At this point I no longer wanted to give my money to Carvin and told the rep I wanted my money back so I could go buy a guitar. As before, I got some song and dance and was told he would check with the guitar department and see what the holdup was (Hello! If you haven’t heard, you don’t have a painter!) I gave them until the 24th of July to have the guitar at my doorstep and he told me he’d contact me that day or next to let me know what was possible. Despite talking with Carvin reps a total of five or six times, and each time giving them my contact information, they didn’t have my email address on file; Jeez, man, what kind of file are they using? Giovanni told me he’d email me soon. He never did. I called back the next day at which time he informed me that the guitar department was just about ready to get my guitar moving; it would be sitting at my door on the 27th of July “if not sooner.”

On July 25th my guitar was still stuck in the finishing department.  I stumbled across a fresh email address for one of the Carvin reps at a BBS and tried to get an update on the status of the CT6MIA. I emailed at 5:45 on the 25th. The reply (an actual reply, people!) came at around 2:30 the next day: “The guitar was sent back through the finishing department to have the back of the guitar re-sprayed. They are telling me we should have it shipped by the end of next week.” I can’t prove this was a lie but since every other thing they ever told me was a lie I have my suspicions. On top of this, I was reading the same story from throngs of Carvin customers: my guitar has been sent back for refinishing. Bullshit.

Every person I talked to at Carvin gave me a different story every time I contacted them. I might as well have used a Magic 8-Ball to get answers. So I wrote back: “Thanks for the update. Wow, I gotta say, this is by far the worst experience I've had buying a guitar. I get different versions of events every time I call.  Last week it was finished and "on its way" and now it's being repainted.   I have absolutely no reason to believe anything that is told to me any more. This situation is unacceptable. How can I get a refund on my money so I can get on with what little remains of my summer?”  I didn’t get a reply so I decided to call and it just so happened that I ended up talking to the very same fellow who sent me the email. There was no way in Hell I was getting my deposit back, period. I put the Carvin out of my mind until the evening of the 31st (surprise, surprise!) when they emailed saying my guitar was “ready to go.”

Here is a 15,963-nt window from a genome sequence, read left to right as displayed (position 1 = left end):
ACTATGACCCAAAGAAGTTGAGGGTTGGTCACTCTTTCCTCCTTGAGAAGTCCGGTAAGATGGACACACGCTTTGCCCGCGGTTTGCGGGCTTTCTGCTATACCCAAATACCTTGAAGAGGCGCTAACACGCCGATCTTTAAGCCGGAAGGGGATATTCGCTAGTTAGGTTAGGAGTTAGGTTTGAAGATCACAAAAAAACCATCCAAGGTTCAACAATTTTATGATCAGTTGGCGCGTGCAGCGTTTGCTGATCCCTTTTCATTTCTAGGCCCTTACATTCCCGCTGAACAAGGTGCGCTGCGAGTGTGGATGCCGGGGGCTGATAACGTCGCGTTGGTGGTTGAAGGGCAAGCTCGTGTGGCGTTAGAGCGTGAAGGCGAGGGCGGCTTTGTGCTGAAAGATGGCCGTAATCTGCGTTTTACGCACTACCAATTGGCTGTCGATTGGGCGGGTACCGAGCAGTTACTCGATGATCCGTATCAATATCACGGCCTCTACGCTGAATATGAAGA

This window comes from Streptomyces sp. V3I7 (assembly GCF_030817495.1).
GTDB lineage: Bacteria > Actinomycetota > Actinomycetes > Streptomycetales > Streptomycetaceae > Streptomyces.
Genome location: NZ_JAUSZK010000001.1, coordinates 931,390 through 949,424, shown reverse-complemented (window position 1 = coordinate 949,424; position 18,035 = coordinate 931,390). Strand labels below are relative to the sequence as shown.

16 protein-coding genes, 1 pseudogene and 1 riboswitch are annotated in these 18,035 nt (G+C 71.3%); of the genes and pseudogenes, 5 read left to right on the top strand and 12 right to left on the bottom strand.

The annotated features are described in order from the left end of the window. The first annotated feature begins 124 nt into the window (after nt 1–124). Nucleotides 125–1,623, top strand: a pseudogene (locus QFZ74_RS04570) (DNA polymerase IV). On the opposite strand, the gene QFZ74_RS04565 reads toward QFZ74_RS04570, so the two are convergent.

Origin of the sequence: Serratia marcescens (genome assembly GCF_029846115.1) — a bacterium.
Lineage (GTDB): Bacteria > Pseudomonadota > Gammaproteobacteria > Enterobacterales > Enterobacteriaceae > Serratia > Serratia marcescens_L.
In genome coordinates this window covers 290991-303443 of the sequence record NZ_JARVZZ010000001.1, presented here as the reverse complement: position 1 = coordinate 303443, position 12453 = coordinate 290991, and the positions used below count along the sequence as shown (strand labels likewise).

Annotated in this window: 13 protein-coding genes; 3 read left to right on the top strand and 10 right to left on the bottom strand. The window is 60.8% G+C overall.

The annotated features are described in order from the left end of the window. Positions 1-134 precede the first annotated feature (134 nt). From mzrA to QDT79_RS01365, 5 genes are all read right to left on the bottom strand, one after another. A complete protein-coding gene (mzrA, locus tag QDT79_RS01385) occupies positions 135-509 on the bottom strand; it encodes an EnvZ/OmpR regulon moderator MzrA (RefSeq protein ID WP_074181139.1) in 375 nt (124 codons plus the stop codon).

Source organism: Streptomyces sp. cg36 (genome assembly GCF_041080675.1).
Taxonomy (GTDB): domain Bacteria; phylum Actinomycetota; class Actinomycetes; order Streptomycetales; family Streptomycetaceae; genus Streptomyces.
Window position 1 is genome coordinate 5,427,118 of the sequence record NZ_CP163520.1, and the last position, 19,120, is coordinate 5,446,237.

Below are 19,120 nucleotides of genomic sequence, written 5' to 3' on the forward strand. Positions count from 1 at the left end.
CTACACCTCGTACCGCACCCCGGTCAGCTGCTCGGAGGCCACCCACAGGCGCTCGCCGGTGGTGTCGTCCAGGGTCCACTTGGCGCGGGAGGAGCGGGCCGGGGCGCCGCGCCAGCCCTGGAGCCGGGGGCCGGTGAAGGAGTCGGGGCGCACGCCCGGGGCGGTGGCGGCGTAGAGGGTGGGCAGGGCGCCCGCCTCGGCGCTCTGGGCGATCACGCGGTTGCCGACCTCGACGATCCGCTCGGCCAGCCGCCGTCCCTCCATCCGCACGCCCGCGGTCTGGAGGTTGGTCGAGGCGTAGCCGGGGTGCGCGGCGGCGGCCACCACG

On August 13th, UPS kicked my new guitar up to the house and I opened the box. Having just received another guitar in the mail a few days earlier that was packed extremely well with layers of bubble wrap, etc., I was surprised at the total lack of padding in the Carvin shipping box. There was just the guitar case in a cardboard box and that was it.

I pulled the very nice, tweed, G&G case out and opened it up: Wow! It was without a doubt an attractive guitar. My biggest fear was that the finish would look like a hack job but the painter(s) did awesome work.

Here’s what I ordered and received:

CT6M; Quilted Maple Top; Emerald Green + Sapphire Blue Burst (Earthburst); Abalone Logo; One-Piece Mahogany Back; Ebony Fretboard; 14” Neck Radius; No Fretboard Inlays; Stainless Steel Jumbo Frets; Black Hardware; Strap Locks; Tweed Case; C22B and C22J Pickups.
Total Price: $1760 and change

The quilted maple top is very nice and the finish is top notch. The fretwork looks really good; I’ve seen better but the frets easily rate an “A”. I specifically requested that the ebony fretboard be just as dark as the black hardware with no brown streaks and they got that right too. Carvin got that fretboard looking uniformly black by, ironically enough, 'ebonizing' the ebony, i.e., staining it black. Putting a dab of naptha on my fingers and running it along the wood results in stained fingers:

A thorough cleaning of the fretboard with naptha and a T-shirt revealed a few brown spots...but not bad...and one trashed T! It's all good.

The neck profile is wide and thin -- not as comfortable as, say, a PRS wide fat or a Pattern neck.